Effects of smell loss (hyposmia) on salt usage
Robert I. Henkin Nutrition Volume 30, Issue 6, June 2014, Pages 690–695
Smell loss (hyposmia) inhibits flavor perception and influences food intake. To compensate for flavor loss, some patients with hyposmia appear to increase salt usage. The purpose of this study was to compare self-reported salt usage in patients with hyposmia with that in normal volunteers.
Salt usage was compared in 56 patients with hyposmia but with normal taste function with that in 27 normal volunteers. Salt usage was formulated with respect to 1) a standard quantitative salt intake scale, 2) salt addition related to food intake, 3) intake of foods and beverages with high salt content, and 4) salt intake related to presence or absence of hypertension.
Eighteen (32%) of the 56 patients self-reported increased salt usage; they were labeled “increased users.” The other 38 hyposmic patients (68%) did not report increased salt usage; they were labeled “non-changers.” Increased users estimated their salt usage rose an average 2.8 times that experienced before their hyposmia onset. They also reported adding salt to their food before tasting it and ate more highly salted foods than did the non-changers. Salt usage was not increased further among increased users with hypertension but was increased further among non-changers with hypertension.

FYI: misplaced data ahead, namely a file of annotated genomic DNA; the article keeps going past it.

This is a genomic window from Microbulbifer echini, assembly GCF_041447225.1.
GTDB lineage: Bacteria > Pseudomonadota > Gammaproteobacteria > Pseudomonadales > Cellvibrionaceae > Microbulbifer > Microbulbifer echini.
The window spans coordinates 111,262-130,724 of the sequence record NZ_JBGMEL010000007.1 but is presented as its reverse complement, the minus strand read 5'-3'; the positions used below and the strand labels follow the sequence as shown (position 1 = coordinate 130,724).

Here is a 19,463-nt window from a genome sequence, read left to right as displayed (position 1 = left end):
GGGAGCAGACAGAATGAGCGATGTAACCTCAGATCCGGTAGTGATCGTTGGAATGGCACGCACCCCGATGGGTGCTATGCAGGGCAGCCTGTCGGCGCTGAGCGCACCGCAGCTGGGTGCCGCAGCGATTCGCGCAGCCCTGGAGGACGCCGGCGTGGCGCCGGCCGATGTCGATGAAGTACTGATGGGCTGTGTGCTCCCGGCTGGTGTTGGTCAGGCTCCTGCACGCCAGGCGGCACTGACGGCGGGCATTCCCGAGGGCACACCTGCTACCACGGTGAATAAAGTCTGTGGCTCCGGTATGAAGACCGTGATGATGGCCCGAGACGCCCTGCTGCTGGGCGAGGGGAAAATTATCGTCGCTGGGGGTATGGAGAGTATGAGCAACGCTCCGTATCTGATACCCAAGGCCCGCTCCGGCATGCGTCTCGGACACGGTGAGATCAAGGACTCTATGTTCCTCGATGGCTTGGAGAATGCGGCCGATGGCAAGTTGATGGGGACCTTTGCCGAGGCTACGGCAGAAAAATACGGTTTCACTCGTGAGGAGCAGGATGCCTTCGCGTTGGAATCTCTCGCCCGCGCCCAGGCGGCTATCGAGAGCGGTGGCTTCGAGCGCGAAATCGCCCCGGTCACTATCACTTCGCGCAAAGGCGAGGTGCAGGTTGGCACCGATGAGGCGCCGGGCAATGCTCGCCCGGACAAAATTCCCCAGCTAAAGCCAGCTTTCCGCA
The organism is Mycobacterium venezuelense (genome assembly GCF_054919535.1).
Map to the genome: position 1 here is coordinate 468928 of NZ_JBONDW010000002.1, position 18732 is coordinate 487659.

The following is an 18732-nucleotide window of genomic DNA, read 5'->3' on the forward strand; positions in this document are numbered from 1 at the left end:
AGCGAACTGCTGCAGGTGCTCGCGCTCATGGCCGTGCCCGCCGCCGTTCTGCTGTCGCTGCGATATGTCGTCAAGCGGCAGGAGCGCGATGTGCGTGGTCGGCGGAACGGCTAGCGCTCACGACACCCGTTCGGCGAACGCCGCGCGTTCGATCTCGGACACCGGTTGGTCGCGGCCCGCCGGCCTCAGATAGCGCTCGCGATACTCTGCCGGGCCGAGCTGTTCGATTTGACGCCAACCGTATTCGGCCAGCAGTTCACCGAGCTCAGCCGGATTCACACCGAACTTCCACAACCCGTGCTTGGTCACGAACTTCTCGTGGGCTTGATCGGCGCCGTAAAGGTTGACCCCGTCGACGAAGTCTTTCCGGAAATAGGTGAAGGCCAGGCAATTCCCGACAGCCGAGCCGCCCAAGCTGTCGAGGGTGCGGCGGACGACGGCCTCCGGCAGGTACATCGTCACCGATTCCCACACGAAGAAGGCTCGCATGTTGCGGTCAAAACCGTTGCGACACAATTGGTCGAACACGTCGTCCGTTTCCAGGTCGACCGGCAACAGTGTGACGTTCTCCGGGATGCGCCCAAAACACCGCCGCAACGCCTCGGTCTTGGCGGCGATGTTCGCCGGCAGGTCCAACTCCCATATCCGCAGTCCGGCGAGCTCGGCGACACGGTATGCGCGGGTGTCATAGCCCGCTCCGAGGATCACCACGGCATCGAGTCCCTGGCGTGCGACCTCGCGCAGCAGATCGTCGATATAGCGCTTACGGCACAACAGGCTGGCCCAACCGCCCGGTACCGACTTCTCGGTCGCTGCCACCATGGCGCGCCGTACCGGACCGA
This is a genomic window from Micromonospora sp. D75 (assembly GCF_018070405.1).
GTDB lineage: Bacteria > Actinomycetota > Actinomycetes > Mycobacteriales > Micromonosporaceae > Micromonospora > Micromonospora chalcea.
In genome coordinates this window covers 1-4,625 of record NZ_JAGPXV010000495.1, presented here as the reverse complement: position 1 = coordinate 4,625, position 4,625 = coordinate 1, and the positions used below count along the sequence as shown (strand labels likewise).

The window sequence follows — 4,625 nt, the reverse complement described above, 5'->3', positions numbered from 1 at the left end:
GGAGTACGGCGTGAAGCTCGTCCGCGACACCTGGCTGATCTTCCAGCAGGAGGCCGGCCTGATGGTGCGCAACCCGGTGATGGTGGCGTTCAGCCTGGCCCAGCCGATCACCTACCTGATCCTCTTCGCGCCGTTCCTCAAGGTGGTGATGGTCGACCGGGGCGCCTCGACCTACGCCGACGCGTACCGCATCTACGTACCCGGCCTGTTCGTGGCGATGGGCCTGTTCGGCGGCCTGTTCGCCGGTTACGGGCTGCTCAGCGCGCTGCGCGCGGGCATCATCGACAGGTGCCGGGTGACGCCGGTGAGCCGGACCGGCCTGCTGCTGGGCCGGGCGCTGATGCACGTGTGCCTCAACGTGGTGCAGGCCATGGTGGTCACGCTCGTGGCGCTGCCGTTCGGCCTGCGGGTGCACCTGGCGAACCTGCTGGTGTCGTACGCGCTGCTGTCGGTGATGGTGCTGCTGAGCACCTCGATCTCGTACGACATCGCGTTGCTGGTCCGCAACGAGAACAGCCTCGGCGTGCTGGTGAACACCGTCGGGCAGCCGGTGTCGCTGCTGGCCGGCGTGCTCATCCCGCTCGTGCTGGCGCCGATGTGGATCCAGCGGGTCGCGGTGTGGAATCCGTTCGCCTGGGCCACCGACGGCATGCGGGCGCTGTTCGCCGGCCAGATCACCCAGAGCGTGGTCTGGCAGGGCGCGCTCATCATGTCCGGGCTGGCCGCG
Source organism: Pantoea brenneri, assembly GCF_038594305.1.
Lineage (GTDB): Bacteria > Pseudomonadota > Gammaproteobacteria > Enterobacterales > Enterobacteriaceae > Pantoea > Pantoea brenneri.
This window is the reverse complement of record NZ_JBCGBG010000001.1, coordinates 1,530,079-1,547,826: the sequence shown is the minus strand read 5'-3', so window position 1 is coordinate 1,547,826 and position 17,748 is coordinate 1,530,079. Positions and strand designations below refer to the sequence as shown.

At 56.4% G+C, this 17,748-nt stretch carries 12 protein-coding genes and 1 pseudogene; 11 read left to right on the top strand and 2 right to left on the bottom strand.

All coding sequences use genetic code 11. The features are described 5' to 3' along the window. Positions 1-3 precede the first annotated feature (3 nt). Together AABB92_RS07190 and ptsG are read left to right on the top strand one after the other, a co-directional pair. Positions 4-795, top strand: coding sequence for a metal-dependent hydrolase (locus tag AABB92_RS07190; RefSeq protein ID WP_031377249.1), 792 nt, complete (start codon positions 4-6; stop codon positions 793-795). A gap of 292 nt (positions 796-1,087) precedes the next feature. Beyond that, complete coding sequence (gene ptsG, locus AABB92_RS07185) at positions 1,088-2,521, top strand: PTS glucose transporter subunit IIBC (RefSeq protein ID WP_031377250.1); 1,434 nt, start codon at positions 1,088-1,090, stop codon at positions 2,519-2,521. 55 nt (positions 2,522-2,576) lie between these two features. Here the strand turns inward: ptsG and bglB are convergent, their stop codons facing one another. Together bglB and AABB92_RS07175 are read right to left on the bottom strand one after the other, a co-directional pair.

Salt usage is increased among some patients with hyposmia presumably to enhance flavor perception to compensate for diminished flavor perception related to loss of smell.
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